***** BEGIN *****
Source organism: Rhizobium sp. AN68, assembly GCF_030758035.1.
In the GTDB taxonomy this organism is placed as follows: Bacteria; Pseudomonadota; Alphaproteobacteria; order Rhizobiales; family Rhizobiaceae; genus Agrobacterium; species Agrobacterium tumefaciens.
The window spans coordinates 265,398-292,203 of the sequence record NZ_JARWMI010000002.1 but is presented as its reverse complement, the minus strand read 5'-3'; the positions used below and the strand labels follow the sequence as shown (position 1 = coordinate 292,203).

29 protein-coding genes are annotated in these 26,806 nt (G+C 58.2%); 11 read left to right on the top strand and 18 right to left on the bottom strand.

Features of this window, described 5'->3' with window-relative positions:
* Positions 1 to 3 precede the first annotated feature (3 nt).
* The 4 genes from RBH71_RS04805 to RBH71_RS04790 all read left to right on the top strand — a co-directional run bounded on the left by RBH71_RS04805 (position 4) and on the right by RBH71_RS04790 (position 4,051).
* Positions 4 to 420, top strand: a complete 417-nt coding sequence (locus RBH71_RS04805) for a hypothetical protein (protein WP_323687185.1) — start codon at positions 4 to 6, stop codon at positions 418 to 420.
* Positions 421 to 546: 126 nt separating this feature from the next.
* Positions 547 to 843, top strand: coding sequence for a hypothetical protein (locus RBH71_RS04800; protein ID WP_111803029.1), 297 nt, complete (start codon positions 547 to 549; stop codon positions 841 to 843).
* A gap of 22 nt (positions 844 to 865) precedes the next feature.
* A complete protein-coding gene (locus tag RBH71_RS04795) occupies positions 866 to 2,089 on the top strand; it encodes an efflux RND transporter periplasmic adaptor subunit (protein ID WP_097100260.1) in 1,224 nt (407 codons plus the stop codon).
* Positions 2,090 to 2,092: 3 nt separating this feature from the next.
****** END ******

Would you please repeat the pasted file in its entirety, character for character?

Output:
Source organism: Rhizobium sp. AN68, assembly GCF_030758035.1.
In the GTDB taxonomy this organism is placed as follows: Bacteria; Pseudomonadota; Alphaproteobacteria; order Rhizobiales; family Rhizobiaceae; genus Agrobacterium; species Agrobacterium tumefaciens.
The window spans coordinates 265,398-292,203 of the sequence record NZ_JARWMI010000002.1 but is presented as its reverse complement, the minus strand read 5'-3'; the positions used below and the strand labels follow the sequence as shown (position 1 = coordinate 292,203).

29 protein-coding genes are annotated in these 26,806 nt (G+C 58.2%); 11 read left to right on the top strand and 18 right to left on the bottom strand.

Features of this window, described 5'->3' with window-relative positions:
* Positions 1 to 3 precede the first annotated feature (3 nt).
* The 4 genes from RBH71_RS04805 to RBH71_RS04790 all read left to right on the top strand — a co-directional run bounded on the left by RBH71_RS04805 (position 4) and on the right by RBH71_RS04790 (position 4,051).
* Positions 4 to 420, top strand: a complete 417-nt coding sequence (locus RBH71_RS04805) for a hypothetical protein (protein WP_323687185.1) — start codon at positions 4 to 6, stop codon at positions 418 to 420.
* Positions 421 to 546: 126 nt separating this feature from the next.
* Positions 547 to 843, top strand: coding sequence for a hypothetical protein (locus RBH71_RS04800; protein ID WP_111803029.1), 297 nt, complete (start codon positions 547 to 549; stop codon positions 841 to 843).
* A gap of 22 nt (positions 844 to 865) precedes the next feature.
* A complete protein-coding gene (locus tag RBH71_RS04795) occupies positions 866 to 2,089 on the top strand; it encodes an efflux RND transporter periplasmic adaptor subunit (protein ID WP_097100260.1) in 1,224 nt (407 codons plus the stop codon).
* Positions 2,090 to 2,092: 3 nt separating this feature from the next.